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November 2015

Internet Safety Talk for parents – Monday, Nov 30

Our PA have organised a talk on Internet Safety to be presented by Ms Cliona Sheehan of the National Parents’ Council on Monday, November 30st at 7:30pm in the Community Centre.

The session will focus on strategies for improving communication between parents and children and negotiating boundaries to their internet usage.

Parents will be introduced to strategies which will help their children be responsible, effective and safer internet users.

Refreshments will be served afterwards.

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Seanfhocal na Coicíse

  
“Is minic a bhris béal duine a shron!”

(It’s often a person’s mouth broke his nose!)

Great Day at Futsal! @faischools

  
Our 3rd & 4th class boys had a great day out in Breaffy Sports Arena today at a local Futsal blitz.   

Futsal is a type of indoor soccer played with a small, heavy ball. Unlike indoor soccer, players are not allowed play the ball off the wall. There is an emphases on control and skill.

 
We had some tough games against St Pat’s, Breaffy and Snugboro but the boys aquitted themselves really well, scoring 4 goals in the process.  

Thanks to Paul Byrne of FAI Schools for organising the event, we really enjoyed it!

Alannah’s Great Grandfather’s War of Independence Medals #rang1916 @mayo_history @dfarchives

We’re studying all things 1916 in history these days as we lead up to next year’s centenary celebrations.

We are particularly interested in local stories about Craggagh, Kiltimagh & Balla and the lives of the people who lived here.

 

Medals awarded to Martin McNicholas , Carnahan, Craggagh, Co Mayo

 Today, Alannah brought in these medals which were awarded to her great grandfather, Martin McNicholas, Carnahan, Craggagh, for his activities during the period of the Irish War of Independence.

You can read more about these medals on the Military Archives website.

The medal on the left above (green, orange and black ribbon) is the Truce Commemoration Medal awarded to veterans still alive on June 11, 1971 which was the Jubilee of the 1921 truce.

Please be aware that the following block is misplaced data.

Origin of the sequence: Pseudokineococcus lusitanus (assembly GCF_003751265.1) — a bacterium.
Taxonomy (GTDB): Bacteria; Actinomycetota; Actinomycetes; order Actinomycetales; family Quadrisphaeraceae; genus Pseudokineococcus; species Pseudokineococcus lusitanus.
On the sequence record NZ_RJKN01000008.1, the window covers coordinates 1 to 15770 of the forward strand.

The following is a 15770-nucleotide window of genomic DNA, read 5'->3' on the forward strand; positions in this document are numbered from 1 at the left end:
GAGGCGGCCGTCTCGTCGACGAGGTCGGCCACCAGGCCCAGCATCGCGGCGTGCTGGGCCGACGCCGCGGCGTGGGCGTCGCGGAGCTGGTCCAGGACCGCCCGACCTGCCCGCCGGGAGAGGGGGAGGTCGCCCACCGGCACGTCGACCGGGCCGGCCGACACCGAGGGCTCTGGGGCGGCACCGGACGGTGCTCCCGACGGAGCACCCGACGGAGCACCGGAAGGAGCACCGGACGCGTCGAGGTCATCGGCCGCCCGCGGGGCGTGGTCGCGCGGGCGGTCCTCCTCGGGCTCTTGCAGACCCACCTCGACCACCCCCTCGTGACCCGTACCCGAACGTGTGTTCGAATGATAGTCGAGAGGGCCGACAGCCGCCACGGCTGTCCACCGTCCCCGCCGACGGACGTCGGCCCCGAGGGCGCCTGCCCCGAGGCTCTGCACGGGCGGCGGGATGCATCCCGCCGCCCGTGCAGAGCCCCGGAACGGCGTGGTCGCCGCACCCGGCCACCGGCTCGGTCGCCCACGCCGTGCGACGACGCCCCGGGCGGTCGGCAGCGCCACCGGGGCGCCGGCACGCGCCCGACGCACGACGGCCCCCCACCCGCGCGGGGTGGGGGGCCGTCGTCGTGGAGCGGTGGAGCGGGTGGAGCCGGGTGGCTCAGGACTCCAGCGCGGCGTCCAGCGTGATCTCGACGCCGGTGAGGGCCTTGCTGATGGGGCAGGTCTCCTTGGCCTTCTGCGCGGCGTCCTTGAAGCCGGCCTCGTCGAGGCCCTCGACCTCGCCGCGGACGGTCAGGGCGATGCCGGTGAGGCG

The medal on the right is the Service (1917 – 21) Medal. This medal was awarded in two classes:

  • (a)  Medal with bar to persons who are in possession of a military  service certificate entitling them to a pension under the Military Service Pensions Acts in respect of active service in the period subsequent to 1916 and prior to 11 July 1921 and to those persons not in possession  of a certificate who satisfy the Minister for Defence that had they applied for a pension, their service was such as would have  merited the award of a pension.
  • (b)  Medal without bar to persons who were members of Óglaigh na hÉireann (Irish Republican Army), Fianna Éireann, Cumann na mBan or the Irish Citizen Army for the three months ending on 11 July 1921.

During the early 1970s when DeValera was president, he invited veterans to apply for these medals and pensions, by listing their activities and referencing their contemporaries as proof.

Many thousands were awarded medals and pensions during this time. Below is the account of Dan Moran from Derryvohey, Craggagh (Mr Charlton’s grandfather) who was also awarded his medals in 1971.

 

Dan Moran Pension Application pg 1
Dan Moran Pension Application pg 2

 This was an amazing time in Irish history and our area is no exception. There’s loads to explore and we’ll publish what we find here.

If you have anything relating to this period of history, especially if it relates to our locality, please get in touch. We love local history, especially if we can use primary sources. 

We’d love oral stories, written records, photographs, medals, membership books, oath cards etc.

Thank you for your help and stay tuned!

 

Paper Planes Competition – the results are in! #scienceweek Amazing work!

Conor reached over 11m with this effort

We had some absolutely fantastic entries for our paper plane competition today. We saw a great range of designs from students right throughout the school.

Our longest flight was recorded at 11m 30cm by Oisín in 4th class, making him the Senior Room winner. TJ recorded the longest flight in the middle room with 9m 58cm and Saoirse was the Junior Room winner with a very impressive 9m.

Saoirse in Senior Infants reached an incredible 9m!

 There was some brilliant learning throughout the week as children tested and tweaked their designs aiming for the longest flight time possible. We noticed today that some of the planes that flew furthest had small bodies with wide wings which were folded along the edge, with a very pointy tip. The people with this type of design didn’t have to throw their planes very hard as they glided very well (i.e. they had good lift).

Oisín’s plane however, was very narrow all over, much like the supersonic Concord aeroplanes. This allowed Oisín to fling his plane very hard (thrust) which is where he found his amazing distance.

Prize winners 2015

Congratulations to everybody who took part, what a great way to end #ScienceWeek2015!